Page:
Deposed former president Joseph Estrada, seen in Manila in September. Estrada, ousted in a popular uprising in 2001 and later convicted of graft, said on Wednesday he would run again for president in next year's elections. Source: AFP

Deposed former president Joseph Estrada, seen in Manila in September. Estrada, ousted in a popular uprising in 2001 and later convicted of graft, said on Wednesday he would run again for president in next year's elections. Source: AFP

MANILA: Former Philippine leader Joseph Estrada, ousted in a popular uprising in 2001 and later convicted of graft, said on Wednesday he would run again for president in next year's elections.
"Yes, I will run," Estrada, 72, told AFP, when asked to confirm local press reports of his decision.
The former movie action star said he had chosen Jejomar Binay, the popular mayor of Manila's Makati financial district and a leader of the political opposition as his vice presidential candidate.
Estrada said he would make a formal announcement of his decision at the Catholic Sto Nino church in the impoverished Manila district of Tondo on Wednesday next week.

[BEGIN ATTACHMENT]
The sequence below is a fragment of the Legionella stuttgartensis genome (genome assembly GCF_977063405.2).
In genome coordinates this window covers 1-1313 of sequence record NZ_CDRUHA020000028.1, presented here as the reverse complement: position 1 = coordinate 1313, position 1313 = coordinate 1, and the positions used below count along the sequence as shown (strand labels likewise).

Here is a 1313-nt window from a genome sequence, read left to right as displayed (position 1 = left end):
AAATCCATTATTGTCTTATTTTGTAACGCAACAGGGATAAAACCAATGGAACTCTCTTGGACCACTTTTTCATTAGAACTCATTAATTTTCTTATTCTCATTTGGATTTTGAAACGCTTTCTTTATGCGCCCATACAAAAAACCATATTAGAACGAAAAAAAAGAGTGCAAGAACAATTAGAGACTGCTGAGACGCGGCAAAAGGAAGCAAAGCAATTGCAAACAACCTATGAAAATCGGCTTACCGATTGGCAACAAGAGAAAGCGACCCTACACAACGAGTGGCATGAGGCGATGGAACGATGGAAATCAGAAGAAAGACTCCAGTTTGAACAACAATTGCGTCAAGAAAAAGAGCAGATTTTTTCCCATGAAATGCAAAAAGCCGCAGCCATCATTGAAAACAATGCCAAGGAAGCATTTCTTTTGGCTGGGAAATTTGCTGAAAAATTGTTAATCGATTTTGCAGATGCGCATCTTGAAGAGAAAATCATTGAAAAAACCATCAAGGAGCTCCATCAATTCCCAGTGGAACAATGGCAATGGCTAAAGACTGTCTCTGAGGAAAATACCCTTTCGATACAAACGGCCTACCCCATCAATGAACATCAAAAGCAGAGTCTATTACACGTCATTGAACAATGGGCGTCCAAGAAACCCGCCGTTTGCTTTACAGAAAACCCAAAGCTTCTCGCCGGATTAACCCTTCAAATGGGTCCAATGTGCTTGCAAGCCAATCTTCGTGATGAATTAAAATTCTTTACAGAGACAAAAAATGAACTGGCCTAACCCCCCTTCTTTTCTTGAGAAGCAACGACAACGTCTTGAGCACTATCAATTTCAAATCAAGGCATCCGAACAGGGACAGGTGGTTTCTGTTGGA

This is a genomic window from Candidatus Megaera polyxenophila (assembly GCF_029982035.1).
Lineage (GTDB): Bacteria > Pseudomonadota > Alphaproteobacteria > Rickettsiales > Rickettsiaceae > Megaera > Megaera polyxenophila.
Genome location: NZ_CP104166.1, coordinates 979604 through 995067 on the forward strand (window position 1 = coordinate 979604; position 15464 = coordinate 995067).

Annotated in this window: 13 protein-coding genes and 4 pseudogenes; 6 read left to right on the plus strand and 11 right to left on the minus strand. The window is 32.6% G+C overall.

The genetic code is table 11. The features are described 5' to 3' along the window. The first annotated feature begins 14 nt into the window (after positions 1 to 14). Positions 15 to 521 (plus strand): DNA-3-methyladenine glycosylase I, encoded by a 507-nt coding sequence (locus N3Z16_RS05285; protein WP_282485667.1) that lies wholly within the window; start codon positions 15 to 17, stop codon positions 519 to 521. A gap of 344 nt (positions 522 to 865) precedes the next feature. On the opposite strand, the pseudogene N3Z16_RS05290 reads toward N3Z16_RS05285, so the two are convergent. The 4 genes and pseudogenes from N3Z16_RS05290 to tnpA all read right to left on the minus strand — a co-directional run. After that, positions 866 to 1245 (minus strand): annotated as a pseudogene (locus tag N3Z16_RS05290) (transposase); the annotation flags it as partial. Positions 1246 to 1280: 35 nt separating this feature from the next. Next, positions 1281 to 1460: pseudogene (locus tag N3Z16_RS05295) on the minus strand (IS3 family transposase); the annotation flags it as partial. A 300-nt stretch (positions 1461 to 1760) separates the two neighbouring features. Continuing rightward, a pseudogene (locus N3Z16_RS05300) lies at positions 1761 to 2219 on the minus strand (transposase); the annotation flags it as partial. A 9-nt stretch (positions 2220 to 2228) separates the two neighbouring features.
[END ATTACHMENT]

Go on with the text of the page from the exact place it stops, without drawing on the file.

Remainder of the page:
Tondo was the setting of many of his past movies, in which he gained massive national popularity by playing tough guy roles as defenders of the poor and downtrodden.
Estrada represents the United Opposition, a coalition of two influential parties that have been critical of President Gloria Arroyo's rule.
However there are two strong opposition contenders representing other parties in next year's elections: Benigno Aquino, the son of the late democracy icon Corazon Aquino, and billionaire property developer Manny Villar.
Defence Secretary Gilberto Teodoro will represent Arroyo's ruling Lakas-Kampi-CMD coalition.
Estrada said he was confident of victory in the May 2010 polls.
"I will not run for the presidency if I'm not sure I'll win," he said.
Estrada said his edge would be his experience, having climbed the political ladder first as a town mayor, a senator and a vice president before a landslide victory as the country's 13th president in 1998.
Estrada's term, however, was cut short by a military-backed popular revolt in 2001, amid accusations he amassed wealth from illegal gambling kickbacks and shady deals amounting to about 80 million dollars.
He was convicted of large-scale graft and sentenced to life in jail in 2007.
But Arroyo, who played a key role in deposing him when she served as his vice president, pardoned him six weeks later.